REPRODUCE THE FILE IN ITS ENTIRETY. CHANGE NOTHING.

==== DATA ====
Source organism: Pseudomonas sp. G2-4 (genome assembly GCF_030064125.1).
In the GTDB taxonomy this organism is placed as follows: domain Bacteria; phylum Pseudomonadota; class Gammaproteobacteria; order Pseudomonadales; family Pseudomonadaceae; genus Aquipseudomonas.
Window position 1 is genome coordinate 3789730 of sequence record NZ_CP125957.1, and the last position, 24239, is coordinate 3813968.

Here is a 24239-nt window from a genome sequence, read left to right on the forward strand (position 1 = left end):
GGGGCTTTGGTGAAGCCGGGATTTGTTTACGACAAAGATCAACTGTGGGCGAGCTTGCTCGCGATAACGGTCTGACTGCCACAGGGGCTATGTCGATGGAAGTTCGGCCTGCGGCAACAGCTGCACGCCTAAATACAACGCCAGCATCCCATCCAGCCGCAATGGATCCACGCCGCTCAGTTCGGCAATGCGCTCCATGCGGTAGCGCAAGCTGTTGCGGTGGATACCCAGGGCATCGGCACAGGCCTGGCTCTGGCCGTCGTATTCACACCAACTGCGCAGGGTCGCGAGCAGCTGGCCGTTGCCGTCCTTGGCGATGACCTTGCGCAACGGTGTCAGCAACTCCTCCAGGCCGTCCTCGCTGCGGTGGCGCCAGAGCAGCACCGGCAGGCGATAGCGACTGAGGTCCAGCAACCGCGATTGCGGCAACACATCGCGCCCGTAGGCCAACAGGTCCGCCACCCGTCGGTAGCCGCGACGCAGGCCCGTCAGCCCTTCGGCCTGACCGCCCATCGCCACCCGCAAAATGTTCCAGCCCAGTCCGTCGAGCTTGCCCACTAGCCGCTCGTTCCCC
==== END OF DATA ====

Source organism: Pseudomonas sp. G2-4 (genome assembly GCF_030064125.1).
In the GTDB taxonomy this organism is placed as follows: domain Bacteria; phylum Pseudomonadota; class Gammaproteobacteria; order Pseudomonadales; family Pseudomonadaceae; genus Aquipseudomonas.
Window position 1 is genome coordinate 3789730 of sequence record NZ_CP125957.1, and the last position, 24239, is coordinate 3813968.

Here is a 24239-nt window from a genome sequence, read left to right on the forward strand (position 1 = left end):
GGGGCTTTGGTGAAGCCGGGATTTGTTTACGACAAAGATCAACTGTGGGCGAGCTTGCTCGCGATAACGGTCTGACTGCCACAGGGGCTATGTCGATGGAAGTTCGGCCTGCGGCAACAGCTGCACGCCTAAATACAACGCCAGCATCCCATCCAGCCGCAATGGATCCACGCCGCTCAGTTCGGCAATGCGCTCCATGCGGTAGCGCAAGCTGTTGCGGTGGATACCCAGGGCATCGGCACAGGCCTGGCTCTGGCCGTCGTATTCACACCAACTGCGCAGGGTCGCGAGCAGCTGGCCGTTGCCGTCCTTGGCGATGACCTTGCGCAACGGTGTCAGCAACTCCTCCAGGCCGTCCTCGCTGCGGTGGCGCCAGAGCAGCACCGGCAGGCGATAGCGACTGAGGTCCAGCAACCGCGATTGCGGCAACACATCGCGCCCGTAGGCCAACAGGTCCGCCACCCGTCGGTAGCCGCGACGCAGGCCCGTCAGCCCTTCGGCCTGACCGCCCATCGCCACCCGCAAAATGTTCCAGCCCAGTCCGTCGAGCTTGCCCACTAGCCGCTCGTTCCCC